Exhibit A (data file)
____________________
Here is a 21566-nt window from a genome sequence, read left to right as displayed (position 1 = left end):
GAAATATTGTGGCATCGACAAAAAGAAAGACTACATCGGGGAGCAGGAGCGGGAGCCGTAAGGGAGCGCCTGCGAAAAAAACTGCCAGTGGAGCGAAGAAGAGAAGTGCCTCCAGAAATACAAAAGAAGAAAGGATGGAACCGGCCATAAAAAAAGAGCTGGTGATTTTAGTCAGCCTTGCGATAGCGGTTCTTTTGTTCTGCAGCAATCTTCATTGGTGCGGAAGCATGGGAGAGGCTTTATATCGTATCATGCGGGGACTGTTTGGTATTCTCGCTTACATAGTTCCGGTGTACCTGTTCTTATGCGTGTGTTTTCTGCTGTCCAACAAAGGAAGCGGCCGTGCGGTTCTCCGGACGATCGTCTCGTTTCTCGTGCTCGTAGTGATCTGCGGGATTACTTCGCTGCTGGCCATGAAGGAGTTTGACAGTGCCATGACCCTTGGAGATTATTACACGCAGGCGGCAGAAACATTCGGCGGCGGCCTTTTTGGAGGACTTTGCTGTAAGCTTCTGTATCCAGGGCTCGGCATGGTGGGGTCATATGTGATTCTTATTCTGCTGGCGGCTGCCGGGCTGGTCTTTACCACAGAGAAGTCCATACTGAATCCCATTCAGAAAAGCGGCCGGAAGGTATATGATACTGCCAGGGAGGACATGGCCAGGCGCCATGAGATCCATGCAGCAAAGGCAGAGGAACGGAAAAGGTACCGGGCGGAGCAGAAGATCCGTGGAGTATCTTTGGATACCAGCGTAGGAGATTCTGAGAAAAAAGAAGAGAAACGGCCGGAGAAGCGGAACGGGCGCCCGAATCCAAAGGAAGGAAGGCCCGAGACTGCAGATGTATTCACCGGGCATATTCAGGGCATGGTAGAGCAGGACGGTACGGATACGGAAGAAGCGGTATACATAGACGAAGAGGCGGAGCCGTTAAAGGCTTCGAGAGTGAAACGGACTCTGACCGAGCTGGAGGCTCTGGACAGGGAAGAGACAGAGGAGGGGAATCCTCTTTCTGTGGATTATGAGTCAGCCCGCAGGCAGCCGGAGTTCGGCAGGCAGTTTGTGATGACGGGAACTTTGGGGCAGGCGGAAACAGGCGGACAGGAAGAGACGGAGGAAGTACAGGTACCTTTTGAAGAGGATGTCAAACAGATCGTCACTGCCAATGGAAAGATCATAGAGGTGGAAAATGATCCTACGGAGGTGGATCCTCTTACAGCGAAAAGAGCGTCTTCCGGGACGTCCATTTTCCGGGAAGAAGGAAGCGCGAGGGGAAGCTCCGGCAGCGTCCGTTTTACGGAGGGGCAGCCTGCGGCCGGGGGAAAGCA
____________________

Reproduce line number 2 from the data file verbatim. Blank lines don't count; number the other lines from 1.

GAAATATTGTGGCATCGACAAAAAGAAAGACTACATCGGGGAGCAGGAGCGGGAGCCGTAAGGGAGCGCCTGCGAAAAAAACTGCCAGTGGAGCGAAGAAGAGAAGTGCCTCCAGAAATACAAAAGAAGAAAGGATGGAACCGGCCATAAAAAAAGAGCTGGTGATTTTAGTCAGCCTTGCGATAGCGGTTCTTTTGTTCTGCAGCAATCTTCATTGGTGCGGAAGCATGGGAGAGGCTTTATATCGTATCATGCGGGGACTGTTTGGTATTCTCGCTTACATAGTTCCGGTGTACCTGTTCTTATGCGTGTGTTTTCTGCTGTCCAACAAAGGAAGCGGCCGTGCGGTTCTCCGGACGATCGTCTCGTTTCTCGTGCTCGTAGTGATCTGCGGGATTACTTCGCTGCTGGCCATGAAGGAGTTTGACAGTGCCATGACCCTTGGAGATTATTACACGCAGGCGGCAGAAACATTCGGCGGCGGCCTTTTTGGAGGACTTTGCTGTAAGCTTCTGTATCCAGGGCTCGGCATGGTGGGGTCATATGTGATTCTTATTCTGCTGGCGGCTGCCGGGCTGGTCTTTACCACAGAGAAGTCCATACTGAATCCCATTCAGAAAAGCGGCCGGAAGGTATATGATACTGCCAGGGAGGACATGGCCAGGCGCCATGAGATCCATGCAGCAAAGGCAGAGGAACGGAAAAGGTACCGGGCGGAGCAGAAGATCCGTGGAGTATCTTTGGATACCAGCGTAGGAGATTCTGAGAAAAAAGAAGAGAAACGGCCGGAGAAGCGGAACGGGCGCCCGAATCCAAAGGAAGGAAGGCCCGAGACTGCAGATGTATTCACCGGGCATATTCAGGGCATGGTAGAGCAGGACGGTACGGATACGGAAGAAGCGGTATACATAGACGAAGAGGCGGAGCCGTTAAAGGCTTCGAGAGTGAAACGGACTCTGACCGAGCTGGAGGCTCTGGACAGGGAAGAGACAGAGGAGGGGAATCCTCTTTCTGTGGATTATGAGTCAGCCCGCAGGCAGCCGGAGTTCGGCAGGCAGTTTGTGATGACGGGAACTTTGGGGCAGGCGGAAACAGGCGGACAGGAAGAGACGGAGGAAGTACAGGTACCTTTTGAAGAGGATGTCAAACAGATCGTCACTGCCAATGGAAAGATCATAGAGGTGGAAAATGATCCTACGGAGGTGGATCCTCTTACAGCGAAAAGAGCGTCTTCCGGGACGTCCATTTTCCGGGAAGAAGGAAGCGCGAGGGGAAGCTCCGGCAGCGTCCGTTTTACGGAGGGGCAGCCTGCGGCCGGGGGAAAGCA